You’ve been reviewing Daily Science Fiction for 4 years. They publish 20 stories a month, so that’s a lot of grunt work, even if 4 out of 5 stories per week are flash. Why stay on this beat for so long?

Commitment, stubbornness, loyalty , take your pick. I did it for so long because I enjoyed reviewing and reading DSF.


Lois Tilton cranks out that kind of volume and more, but she reviews full time. How do you accomplish that feat and hold down a full time non-literary job at the same time?

It is taxing, I confess. Without the help of my colleagues James Hanzelka and Dustin Adams, I would have thrown in the towel long ago. My first review received a positive response from many who read it and from the editors of DSF. Encouraged by the feedback, I vowed to keep at it and decided I would continue to do so as long as my reviews were within six months of current published works. Alas, that mark was crossed this summer (I had a lot going on). My reviews of the publication have ceased (I have one last month I need to finish). I enjoyed doing them very much but they had started to become a chore to maintain, so with much regrets, my next review of DSF will likely be my last.


You’ve been reviewing the Writers of the Future anthology for 6 years. Again, why the longstanding interest in that market?

My first one was written as an analysis of the winning stories. I started reviewing the publication about the same time I started to submit to them. At the time of my first WotF review, Diabolical Plots first came online. I asked David Steffen if he would be willing to post them. He was all over it.

The reviews of the contest are written from the perspective of a long time reader (I’ve been a fan of the anthology since it first debut decades ago), a submitter to the contest, and with the experience I’ve gained as a reviewer over the years. Studying the anthology to write the reviews has helped me to improve my standing in the contest , 2 finalist finishes, a semi-finalist honor, and over dozen Honorable Mentions.


What did you take away from your role with Unidentified Funny Objects?

Two things: Humor is subjective and I’m not as funny as I once believed. It is also the first true slushreading job I’ve ever done. I have sympathy for those who do it on a regular basis and no longer get offended when I receive a rejection now. I also have had this theory confirmed:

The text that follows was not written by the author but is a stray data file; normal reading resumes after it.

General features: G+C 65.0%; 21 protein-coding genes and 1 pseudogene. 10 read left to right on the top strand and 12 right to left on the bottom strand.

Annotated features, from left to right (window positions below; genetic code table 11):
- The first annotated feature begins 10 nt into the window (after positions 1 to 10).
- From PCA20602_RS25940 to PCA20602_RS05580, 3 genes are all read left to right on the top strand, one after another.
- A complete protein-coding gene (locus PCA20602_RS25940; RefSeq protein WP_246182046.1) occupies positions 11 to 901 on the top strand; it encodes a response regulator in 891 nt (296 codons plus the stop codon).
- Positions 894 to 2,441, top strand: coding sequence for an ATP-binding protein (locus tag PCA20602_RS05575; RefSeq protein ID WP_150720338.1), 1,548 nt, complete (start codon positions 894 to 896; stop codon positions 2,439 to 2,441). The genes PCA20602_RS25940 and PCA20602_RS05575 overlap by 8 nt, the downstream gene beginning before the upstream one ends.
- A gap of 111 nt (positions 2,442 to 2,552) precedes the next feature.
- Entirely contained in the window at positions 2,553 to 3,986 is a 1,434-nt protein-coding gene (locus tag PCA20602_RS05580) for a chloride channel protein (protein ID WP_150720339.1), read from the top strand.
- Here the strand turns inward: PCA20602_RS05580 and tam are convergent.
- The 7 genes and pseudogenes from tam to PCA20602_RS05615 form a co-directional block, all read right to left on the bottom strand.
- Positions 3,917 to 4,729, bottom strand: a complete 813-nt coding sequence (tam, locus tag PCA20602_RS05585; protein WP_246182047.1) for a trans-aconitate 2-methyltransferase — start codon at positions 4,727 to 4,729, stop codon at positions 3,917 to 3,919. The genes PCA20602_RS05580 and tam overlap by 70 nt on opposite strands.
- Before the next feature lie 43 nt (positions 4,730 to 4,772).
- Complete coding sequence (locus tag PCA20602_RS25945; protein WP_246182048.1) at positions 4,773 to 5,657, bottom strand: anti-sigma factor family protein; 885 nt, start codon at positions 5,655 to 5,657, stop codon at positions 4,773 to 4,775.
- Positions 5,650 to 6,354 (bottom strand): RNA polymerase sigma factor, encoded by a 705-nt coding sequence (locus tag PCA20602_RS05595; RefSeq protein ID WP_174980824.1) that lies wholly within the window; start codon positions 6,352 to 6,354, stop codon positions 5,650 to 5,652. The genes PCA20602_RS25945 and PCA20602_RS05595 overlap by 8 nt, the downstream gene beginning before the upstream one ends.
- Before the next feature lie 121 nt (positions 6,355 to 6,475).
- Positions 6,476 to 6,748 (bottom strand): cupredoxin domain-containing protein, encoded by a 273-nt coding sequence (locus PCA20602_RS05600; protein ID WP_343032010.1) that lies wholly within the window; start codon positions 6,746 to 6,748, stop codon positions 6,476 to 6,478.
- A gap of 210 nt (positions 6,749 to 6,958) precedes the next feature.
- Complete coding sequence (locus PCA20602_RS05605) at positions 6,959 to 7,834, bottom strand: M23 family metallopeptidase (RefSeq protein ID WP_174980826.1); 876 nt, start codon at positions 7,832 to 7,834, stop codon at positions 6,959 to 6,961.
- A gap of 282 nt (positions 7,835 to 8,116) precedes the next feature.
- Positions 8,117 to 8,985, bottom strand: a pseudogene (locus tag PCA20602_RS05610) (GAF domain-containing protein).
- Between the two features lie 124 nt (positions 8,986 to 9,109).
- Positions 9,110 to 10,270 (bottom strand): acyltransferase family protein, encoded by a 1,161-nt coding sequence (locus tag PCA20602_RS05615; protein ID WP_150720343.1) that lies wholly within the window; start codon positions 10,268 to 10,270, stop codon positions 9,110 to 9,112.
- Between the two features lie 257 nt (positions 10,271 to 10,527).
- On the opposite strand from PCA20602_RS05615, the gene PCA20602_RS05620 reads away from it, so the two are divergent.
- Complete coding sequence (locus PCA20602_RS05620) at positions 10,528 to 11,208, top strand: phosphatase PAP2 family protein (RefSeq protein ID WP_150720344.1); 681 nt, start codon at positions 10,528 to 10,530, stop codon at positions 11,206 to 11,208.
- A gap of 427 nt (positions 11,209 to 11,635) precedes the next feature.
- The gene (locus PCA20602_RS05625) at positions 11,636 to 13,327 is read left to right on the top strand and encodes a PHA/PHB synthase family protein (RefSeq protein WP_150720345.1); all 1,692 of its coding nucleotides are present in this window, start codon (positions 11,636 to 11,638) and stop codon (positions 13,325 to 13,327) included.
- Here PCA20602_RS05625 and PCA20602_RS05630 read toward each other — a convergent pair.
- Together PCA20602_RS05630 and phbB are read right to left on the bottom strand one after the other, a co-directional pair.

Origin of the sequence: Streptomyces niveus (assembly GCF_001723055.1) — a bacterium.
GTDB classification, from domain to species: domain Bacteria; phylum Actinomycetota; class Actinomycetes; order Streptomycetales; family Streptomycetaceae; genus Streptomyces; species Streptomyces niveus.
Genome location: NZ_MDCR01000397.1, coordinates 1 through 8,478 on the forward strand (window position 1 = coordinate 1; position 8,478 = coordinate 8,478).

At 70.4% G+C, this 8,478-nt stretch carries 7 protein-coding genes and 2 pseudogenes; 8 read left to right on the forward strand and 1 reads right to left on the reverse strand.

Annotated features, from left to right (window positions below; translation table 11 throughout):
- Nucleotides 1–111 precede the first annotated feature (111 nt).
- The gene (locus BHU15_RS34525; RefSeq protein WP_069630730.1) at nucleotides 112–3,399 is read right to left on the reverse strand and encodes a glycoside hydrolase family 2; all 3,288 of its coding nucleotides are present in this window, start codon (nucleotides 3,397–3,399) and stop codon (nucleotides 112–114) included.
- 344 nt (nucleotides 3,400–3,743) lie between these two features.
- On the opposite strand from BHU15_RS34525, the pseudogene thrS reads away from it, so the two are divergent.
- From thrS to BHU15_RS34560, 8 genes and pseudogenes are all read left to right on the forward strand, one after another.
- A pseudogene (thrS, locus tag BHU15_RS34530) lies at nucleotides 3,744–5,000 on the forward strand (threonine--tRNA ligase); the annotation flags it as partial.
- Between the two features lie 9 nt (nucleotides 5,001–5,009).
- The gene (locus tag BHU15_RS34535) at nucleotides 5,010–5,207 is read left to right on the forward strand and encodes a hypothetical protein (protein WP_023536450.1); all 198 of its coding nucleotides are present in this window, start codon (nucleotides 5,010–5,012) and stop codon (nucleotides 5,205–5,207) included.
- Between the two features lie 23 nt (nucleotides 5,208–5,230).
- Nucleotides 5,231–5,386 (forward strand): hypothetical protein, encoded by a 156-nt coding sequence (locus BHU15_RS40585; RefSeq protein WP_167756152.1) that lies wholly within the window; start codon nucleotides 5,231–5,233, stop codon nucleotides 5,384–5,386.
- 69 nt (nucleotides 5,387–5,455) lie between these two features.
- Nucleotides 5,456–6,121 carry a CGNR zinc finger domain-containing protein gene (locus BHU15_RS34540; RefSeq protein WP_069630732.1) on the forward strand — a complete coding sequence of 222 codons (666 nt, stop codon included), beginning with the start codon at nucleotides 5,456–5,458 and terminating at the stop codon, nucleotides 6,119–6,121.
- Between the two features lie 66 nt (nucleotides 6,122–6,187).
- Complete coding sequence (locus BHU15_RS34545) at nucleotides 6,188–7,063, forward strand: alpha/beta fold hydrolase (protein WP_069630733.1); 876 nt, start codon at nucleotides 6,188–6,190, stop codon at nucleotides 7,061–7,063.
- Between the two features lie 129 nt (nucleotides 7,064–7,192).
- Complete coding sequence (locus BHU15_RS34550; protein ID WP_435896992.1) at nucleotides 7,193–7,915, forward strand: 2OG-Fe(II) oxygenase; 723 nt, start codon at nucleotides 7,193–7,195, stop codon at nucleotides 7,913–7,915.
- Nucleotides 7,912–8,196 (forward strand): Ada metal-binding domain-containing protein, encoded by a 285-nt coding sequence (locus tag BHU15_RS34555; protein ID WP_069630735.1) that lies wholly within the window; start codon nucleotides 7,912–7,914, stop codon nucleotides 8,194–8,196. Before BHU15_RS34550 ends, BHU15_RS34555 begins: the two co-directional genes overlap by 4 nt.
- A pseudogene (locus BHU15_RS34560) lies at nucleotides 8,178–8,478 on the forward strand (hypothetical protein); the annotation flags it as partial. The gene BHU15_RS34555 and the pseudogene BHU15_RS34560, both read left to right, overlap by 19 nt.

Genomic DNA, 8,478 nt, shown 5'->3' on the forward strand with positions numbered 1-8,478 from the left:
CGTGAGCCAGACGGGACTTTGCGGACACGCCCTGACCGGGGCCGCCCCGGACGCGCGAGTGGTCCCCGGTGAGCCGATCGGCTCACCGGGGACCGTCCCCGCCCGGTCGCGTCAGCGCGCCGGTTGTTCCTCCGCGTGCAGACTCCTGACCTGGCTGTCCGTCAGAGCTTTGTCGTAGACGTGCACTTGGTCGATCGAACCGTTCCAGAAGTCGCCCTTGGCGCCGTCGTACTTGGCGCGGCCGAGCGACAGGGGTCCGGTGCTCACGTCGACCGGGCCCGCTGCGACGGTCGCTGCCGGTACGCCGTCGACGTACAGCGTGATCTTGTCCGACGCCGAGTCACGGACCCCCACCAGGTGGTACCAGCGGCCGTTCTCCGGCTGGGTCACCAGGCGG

a) Not everyone will agree on what is funny and…
b) Everyone can agree on what isn’t funny

We got a lot of submissions where you could feel the writer giggling as they jotted the funny idea in their heads on their computer screens. There was a lot of eye rolling, head shaking, and groaning done as I read the slush. It became clear to me that humor isn’t for everyone.

However, we also had a few I thought were brilliant but not enough of my colleagues shared my opinion. Truthfully, some of the funniest submissions we received (IMO) didn’t make it in. Not everyone’s funny bone responds the same way, I guess.


Same question for the On the Premises contest.

I adore On The Premises. The editors are the slushreaders. They whittle down the submissions to a handful and send them to the judges to read. The prize money, although not pro-paying, is enough to make it alluring. They’ve made it a blind read contest , the authors names are not known to the editors or judges during the contest. I’ve come to regard it as a great place to practice if you like to submit to contest publications like Writers of the Future or Glimmer Train. What helps to make them unique is the editors will (for a fee) critique your story if you fail to make their top ten. I’ve learned a lot about my submissions from their critiques.

I had become such a regular to OTP (as a contestant and guest judge) that they made me a permanent fixture there as a fulltime judge, an honor I haven’t taken lightly.


Same question for Tangent.

It was an experience. My time there was short but I learned a lot from it, both positive and negative.


Why all this slushing and reviewing? Do you have your eye on a full time editing gig?